What Ken wants is Columbo in HD. He has waited, he says, long enough for the release of the complete series. On shiny disc. In full HD. The UK has had series 1, he says. And, yes, that did include both pilot films, but the releases stalled after that. Australia had two releases in HD, with the rest on sub-par DVD. Only Japan got the lot in HD on Blu-ray. They have all 69 episodes from Prescription: Murder all the way through to Columbo Likes the Nightlife. Region free, Ken believes – presented in a faux cigar box packaging. Which, yes, might seem the same as the UK complete series DVD packaging, but this box has proper hinges. Or that’s what it looks like in the listing. Just like that Dark Shadows complete coffin set he’s also been looking at. But hasn’t yet committed to wanting.
“I know what I told you last time, but circumstances have changed,” Ken tells the gent in the too blue suit with the name badge and the smile copied directly from the bank’s TV advert. Ken turns to me, as if to check on his choice of words, and they’re good, I reassure him. They’re good.
“I see,” says too blue suit gent. He has the computer screen. He has the keyboard to tap. He makes full use of his screen, both literal and figurative.
“So, you’re…” The too blue suit gent flurries his fingers at the computer and then at Ken. “You’re not living where you were when you last spoke to us?”
This is the best he can do. He doesn’t want to upset Ken. Doesn’t need to ask what happened with the new circumstances he’d reported only a few months back, when he had come in for a car loan and whatever else he could stump up for an intended house move. And holiday for three.
“That’s right.” Ken gives his address as it now is. Without shame. Without comment.
The too blue suit gent does his best to understand. Even when Ken asks him, when they’ve finished discussing the repayment of the unspent loan and the interest still owed, whether he might be able to get that box set of Peter Falk’s finest work with what remains.
“So, you’re a fan, then?” I ask him, as we make our way back on the Paupers’ Chariot. The Number 48 was, as ever, late and it takes him nearly the whole journey back to reply.
“It’s got hinges,” he tells me, as he peels the chewing gum from the sole of his loafer. “Looks like wood, too,” he tells me. “35 discs,” he tells me.
“Still, it’s a bit pricey, isn’t it?” I say, which is as much as I ever have said on the subject. I have to press the button for the bus to stop because Ken still hasn’t got used to his new address. Or neighbourhood.
“Get it for 400 imported, all-in,” Ken tells me, and he leads us down the bus to the doors and lets me thank the driver for him as we get off.
Ken has to unpack the kettle in order to make the promised cup of tea. His tap water is Irn Bru coloured. The pipes rattle all the way up the wall and into the flats above him. No one complains. Not even Ken. I find myself a seat amidst the boxes still unopened from the move. I clear the sofa of post and pizza flyers and red demand bills that can’t be paid until too blue suit gent’s work today has been processed.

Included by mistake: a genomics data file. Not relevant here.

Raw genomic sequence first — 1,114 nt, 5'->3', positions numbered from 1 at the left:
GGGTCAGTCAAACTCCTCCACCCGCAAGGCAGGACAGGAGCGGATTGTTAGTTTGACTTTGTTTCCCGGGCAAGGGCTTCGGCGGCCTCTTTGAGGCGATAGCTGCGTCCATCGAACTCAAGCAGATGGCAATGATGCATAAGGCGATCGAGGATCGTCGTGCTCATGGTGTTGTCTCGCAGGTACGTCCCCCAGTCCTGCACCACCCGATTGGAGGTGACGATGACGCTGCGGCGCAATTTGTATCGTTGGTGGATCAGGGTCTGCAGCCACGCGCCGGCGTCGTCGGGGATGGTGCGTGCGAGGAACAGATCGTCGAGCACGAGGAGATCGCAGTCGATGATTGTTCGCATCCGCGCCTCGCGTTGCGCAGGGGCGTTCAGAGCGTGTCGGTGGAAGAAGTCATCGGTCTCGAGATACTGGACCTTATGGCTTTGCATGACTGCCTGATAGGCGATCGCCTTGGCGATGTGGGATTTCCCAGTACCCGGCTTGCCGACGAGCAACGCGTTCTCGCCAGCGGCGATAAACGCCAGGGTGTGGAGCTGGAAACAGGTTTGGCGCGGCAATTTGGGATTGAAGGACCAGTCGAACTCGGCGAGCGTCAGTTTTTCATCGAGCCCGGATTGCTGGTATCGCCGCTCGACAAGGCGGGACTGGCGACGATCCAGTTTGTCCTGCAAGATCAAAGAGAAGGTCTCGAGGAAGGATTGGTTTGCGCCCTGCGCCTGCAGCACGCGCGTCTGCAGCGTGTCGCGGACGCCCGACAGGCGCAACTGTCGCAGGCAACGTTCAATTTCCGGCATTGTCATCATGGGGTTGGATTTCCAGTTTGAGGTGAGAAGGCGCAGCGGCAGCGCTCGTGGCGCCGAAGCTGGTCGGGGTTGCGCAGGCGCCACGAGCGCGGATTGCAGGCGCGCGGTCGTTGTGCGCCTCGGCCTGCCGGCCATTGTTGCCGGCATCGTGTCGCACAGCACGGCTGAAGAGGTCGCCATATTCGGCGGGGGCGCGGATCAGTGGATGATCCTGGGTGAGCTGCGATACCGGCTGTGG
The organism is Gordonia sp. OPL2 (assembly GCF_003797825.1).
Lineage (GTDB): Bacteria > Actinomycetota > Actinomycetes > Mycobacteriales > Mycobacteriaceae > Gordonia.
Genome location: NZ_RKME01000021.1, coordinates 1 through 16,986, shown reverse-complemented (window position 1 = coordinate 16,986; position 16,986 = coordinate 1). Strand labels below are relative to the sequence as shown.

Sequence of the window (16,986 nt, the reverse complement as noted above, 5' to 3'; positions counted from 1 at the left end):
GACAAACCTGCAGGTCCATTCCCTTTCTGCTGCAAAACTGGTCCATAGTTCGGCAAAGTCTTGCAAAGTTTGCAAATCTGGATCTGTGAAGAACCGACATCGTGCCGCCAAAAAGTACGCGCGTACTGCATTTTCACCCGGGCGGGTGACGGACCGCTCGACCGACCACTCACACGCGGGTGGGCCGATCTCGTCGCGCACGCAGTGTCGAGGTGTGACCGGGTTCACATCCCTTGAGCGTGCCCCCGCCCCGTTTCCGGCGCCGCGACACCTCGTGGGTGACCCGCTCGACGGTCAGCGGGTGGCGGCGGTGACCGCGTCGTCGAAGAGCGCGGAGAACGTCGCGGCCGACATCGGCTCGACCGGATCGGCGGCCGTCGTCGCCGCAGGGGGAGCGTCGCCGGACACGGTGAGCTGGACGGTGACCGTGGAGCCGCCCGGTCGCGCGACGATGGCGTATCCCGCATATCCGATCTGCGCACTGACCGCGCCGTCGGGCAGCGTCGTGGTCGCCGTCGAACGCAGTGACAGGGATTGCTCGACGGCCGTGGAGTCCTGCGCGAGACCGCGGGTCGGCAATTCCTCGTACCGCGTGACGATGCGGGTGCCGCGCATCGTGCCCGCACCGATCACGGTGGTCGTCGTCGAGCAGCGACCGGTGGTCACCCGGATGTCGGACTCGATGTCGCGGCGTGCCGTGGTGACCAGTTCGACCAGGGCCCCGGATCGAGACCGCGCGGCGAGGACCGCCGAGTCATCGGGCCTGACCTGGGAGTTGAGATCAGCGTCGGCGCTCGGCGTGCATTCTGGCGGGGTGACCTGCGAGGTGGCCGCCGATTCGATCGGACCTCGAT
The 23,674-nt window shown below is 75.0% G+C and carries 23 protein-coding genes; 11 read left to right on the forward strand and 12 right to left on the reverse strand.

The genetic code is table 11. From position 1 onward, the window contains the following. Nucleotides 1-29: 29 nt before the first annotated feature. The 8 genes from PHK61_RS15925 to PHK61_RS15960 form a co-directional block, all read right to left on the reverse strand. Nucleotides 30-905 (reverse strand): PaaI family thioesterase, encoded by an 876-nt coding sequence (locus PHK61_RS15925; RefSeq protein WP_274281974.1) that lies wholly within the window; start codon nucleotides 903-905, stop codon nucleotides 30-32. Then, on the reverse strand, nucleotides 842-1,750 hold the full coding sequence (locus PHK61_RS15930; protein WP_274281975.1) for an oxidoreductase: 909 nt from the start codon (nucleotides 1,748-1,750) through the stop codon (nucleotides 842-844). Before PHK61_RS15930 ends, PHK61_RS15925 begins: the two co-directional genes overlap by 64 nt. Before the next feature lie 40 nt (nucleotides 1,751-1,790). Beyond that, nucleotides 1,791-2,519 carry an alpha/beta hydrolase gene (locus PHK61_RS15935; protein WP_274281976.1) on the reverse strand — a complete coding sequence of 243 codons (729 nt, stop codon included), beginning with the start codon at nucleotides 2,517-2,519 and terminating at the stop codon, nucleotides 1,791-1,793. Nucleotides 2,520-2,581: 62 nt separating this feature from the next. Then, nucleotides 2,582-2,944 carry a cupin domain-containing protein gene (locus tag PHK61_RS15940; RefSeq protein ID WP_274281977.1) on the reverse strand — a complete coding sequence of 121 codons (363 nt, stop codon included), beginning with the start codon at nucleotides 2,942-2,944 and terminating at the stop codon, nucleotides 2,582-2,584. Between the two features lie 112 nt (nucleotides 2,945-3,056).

The tea is poured. Ken hands it to me and I accept, even though I know the rules about accepting gifts. Just as I know the rules about entering a client’s home. But I can be forgiven, surely, for the level of concern.
“Any Old Port in a Storm,” says Ken. “Best one. Donald Pleasance is in that. He bumps off his brother. They own a winery. Locks him in the wine cellar and he suffocates. Best one.”
I agree, because where’s the harm in agreeing with him? And I am, truth be told, trying to see that he doesn’t come to harm.
“I just think, you know,” I tell him, “that perhaps you could wait a bit until some of these other things are sorted.” The bill to my right on the sofa cushion is from the water company. I wonder if he has already been cut off and he’s down to the dregs. Something has to explain the rust in the water and the film on the surface of the tea.
“I mean,” I add, and it does have to be said, “it’s not like you…” I indicate the empty TV stand. It wouldn’t take TV’s brightest detective to work out my meaning. Although didn’t they always know who the murderer was right at the start in Columbo?
“Inverted mystery,” says Ken. “You know who did it from the first,” Ken says. Before sitting down and opening up his Amazon wish list again on his phone.
“You know who did it from the first,” I repeat.
“Yeah. They show you,” Ken says. I wonder if he’s managed to turn the one-click ordering back on. I wonder how many more credit cards he can have applied for since the last time we had an audit. “Right from the first,” he says again, pressing something on the screen and his face lighting up with the closest I’ve yet seen to delight from him. “They showed all of Donald Pleasance’s preparations before he did his brother in.”
“Uh-huh.” I finish my tea. I contemplate the mould at the bottom of the mug. I think about Ken’s referral and what little they had actually known when he’d been admitted to the ward. Before he had been directed on to me.
“They show you who did it from the first,” I say, mostly to myself. “Yes, I think I can see the appeal.”